Chris -   Wow!  So how far back from - I should just explain -  so we’ve now zoomed off of earth’s surface, we’re out in orbit somewhere -  so how far away from planet Earth?  I can see this giant planet projected in front of me.  How far out are we?

Carley -   About 18,000 kilometres.

Chris -   So that’s not quite as far as, say, a satellite that would bounce geostationary images back for TV and stuff, is it?

Carley -   No.  They are about 36.5 thousand kilometres out.  I can actually show you.

Chris -   Oh Gosh!  So now you're projecting all the junk that’s orbiting the planet.

Carley -   Yes.  This is space junk, our wonderful trash in the sky.  Which sounds kind of funny at first, but it really isn’t especially if you're an astronaut in the International Space Station which we can see here.  It orbits around the Earth about 350 - 370 kilometres above the Earth.  The astronauts on board sometimes have to move up into the Soyuz capsule, just in case a piece of space junk crashes into the International Space Station, which is a little bit scary.

Chris -   But looking at this picture  there are literally thousands of white dots representing debris up in space.  How many objects are there up there, man-made objects in orbit now?

Carley -   There are over 800 working satellites, but as for space junk – it’s almost uncountable.  There are so many chunks of space debris -  from old satellites that are no longer working, to paint flakes and nuts and bolts that have fallen off, and even some countries have decided to send missiles towards an old defunct satellite, turning into – what was it – twenty five or twenty-six thousand individual little pieces hurtling around the Earth at more than twenty-six and a half  thousand kilometres per hour.  It’s a bit of a mess up there.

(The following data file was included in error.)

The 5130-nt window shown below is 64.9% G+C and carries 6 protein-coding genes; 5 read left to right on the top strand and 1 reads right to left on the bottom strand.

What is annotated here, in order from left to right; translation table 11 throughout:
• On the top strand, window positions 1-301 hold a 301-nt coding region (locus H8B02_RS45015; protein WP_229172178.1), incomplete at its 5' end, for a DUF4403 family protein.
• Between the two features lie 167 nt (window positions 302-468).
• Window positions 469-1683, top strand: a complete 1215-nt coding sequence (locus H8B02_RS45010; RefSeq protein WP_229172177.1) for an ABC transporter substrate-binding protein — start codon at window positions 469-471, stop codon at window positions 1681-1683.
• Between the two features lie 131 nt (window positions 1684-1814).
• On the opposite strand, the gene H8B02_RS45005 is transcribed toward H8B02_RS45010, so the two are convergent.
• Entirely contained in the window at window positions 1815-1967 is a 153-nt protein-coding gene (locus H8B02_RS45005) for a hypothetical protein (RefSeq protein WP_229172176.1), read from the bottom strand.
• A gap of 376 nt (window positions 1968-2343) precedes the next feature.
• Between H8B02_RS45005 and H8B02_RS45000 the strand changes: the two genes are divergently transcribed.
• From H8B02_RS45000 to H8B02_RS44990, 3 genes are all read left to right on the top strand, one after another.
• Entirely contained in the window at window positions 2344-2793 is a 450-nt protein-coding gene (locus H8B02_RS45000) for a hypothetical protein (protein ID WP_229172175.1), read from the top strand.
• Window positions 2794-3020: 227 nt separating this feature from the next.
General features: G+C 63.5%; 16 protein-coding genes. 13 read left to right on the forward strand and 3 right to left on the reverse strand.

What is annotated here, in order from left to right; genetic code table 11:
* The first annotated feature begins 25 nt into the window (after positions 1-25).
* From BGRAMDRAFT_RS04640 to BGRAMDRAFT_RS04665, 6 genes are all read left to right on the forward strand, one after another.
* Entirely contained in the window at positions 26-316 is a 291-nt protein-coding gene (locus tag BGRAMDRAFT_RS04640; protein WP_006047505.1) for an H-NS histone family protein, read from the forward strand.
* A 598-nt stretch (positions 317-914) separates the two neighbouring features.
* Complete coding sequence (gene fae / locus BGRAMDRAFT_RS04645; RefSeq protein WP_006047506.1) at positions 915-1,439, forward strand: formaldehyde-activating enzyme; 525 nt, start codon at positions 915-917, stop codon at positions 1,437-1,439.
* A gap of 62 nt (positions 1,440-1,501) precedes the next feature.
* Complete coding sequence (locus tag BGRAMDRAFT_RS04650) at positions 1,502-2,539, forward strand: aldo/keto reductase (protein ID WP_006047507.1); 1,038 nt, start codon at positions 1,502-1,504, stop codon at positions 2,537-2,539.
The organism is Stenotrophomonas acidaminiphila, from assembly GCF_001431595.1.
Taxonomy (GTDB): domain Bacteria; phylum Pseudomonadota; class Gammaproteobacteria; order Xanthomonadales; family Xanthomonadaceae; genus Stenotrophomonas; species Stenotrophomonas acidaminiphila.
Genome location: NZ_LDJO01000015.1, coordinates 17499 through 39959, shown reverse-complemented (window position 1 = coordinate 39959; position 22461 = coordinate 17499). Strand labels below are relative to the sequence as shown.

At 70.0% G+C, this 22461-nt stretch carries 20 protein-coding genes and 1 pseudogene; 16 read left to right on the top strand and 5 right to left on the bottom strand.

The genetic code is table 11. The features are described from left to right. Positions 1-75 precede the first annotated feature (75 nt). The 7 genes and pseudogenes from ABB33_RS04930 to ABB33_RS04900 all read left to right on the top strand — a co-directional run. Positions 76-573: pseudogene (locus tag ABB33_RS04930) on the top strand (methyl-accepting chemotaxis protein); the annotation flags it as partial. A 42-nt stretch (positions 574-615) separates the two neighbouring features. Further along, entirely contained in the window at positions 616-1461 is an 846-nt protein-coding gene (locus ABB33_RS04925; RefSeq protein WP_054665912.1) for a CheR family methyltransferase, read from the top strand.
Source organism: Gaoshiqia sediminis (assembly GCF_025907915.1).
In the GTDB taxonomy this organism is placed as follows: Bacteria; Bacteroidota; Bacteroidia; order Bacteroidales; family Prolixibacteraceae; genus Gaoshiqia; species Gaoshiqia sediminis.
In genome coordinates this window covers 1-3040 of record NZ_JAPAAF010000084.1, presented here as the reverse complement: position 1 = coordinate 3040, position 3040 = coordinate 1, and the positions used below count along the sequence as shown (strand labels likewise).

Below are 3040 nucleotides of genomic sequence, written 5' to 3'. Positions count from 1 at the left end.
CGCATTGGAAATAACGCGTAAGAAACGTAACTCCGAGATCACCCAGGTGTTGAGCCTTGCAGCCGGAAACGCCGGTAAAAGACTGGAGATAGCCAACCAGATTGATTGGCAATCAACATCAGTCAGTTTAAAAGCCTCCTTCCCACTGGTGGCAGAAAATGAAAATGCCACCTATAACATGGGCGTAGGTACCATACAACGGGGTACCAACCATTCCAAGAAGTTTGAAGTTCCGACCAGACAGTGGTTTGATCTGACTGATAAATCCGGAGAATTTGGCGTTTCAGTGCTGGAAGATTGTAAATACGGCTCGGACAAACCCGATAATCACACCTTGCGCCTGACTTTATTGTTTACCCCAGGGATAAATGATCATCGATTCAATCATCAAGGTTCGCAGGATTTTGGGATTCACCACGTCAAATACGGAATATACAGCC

Chris -   Are we in a position where people are beginning to say, “Look, we’re making a mess as well as at the Earth’s surface, also at the Earth’s orbit, and we’re going to have to clean this up at some point.”  Is this actually harming astronomy?

Carley -   Not so much astronomy but certainly it puts a lot of satellites at risk and satellites are not cheap.  We’re talking about billion dollar instruments - whether they're for Earth observing or for our cable TV - sorry, satellite TV even!

Chris -   It would be a long cable, wouldn’t it?

Carley -   It could be a very long cable.  Yeah, that was a bit of a mistake.  So yeah, there are lots and lots of satellites up there and there is a lot of work going into researching how we might be able to stabilise some of the orbits of some of the older satellites, but also how to basically clean up our act, up there in space.

Chris -   So could you also use this to begin to understand more about the relationships between objects in space, and the Earth, other planets, and so on?

Carley -   Absolutely and even next week, I've been working on a production with an artist called Dave Carson and he’s been working with Janos Hennicke who spends about three months per year on Christmas Island, tracking Abbot’s Boobys and Frigatebirds, which are birds that travel these massive distances.  So I've been able to visualise data from Janos’ tracking, to be able to show that these birds used to travel maybe just one day at a time to catch their fish feed, and now they're having to travel two or three days to get that same feed.  So we can show not just astronomy but of course other science.  I think it really gives people a great perspective when you can actually can look from above at these kinds of things.

Chris -   Ah so you can actually plot information on something like this, relative to the Earth’s surface, and use the power of this kind of projection system to - it’s like doing a massive google maps mash up, but you've got the world’s best projector - isn’t it?

Carley -   Pretty much.  Certainly got the best computer screen and what more could you ask for?  Eighteen metres of domed goodness – it’s a pretty cool place!

Chris -   So not just for pretty planets.  Carley Tilett, talking to me at the Scitech planetarium in Perth.  And that spinning that she mentioned is actually a vertiginous trick that she’s developed to rotate the picture you're seeing, several times a second, which makes you feel rather like a human bowling ball, spiralling through space.  So, do take some anti-sickness pills before inviting her to show it to you.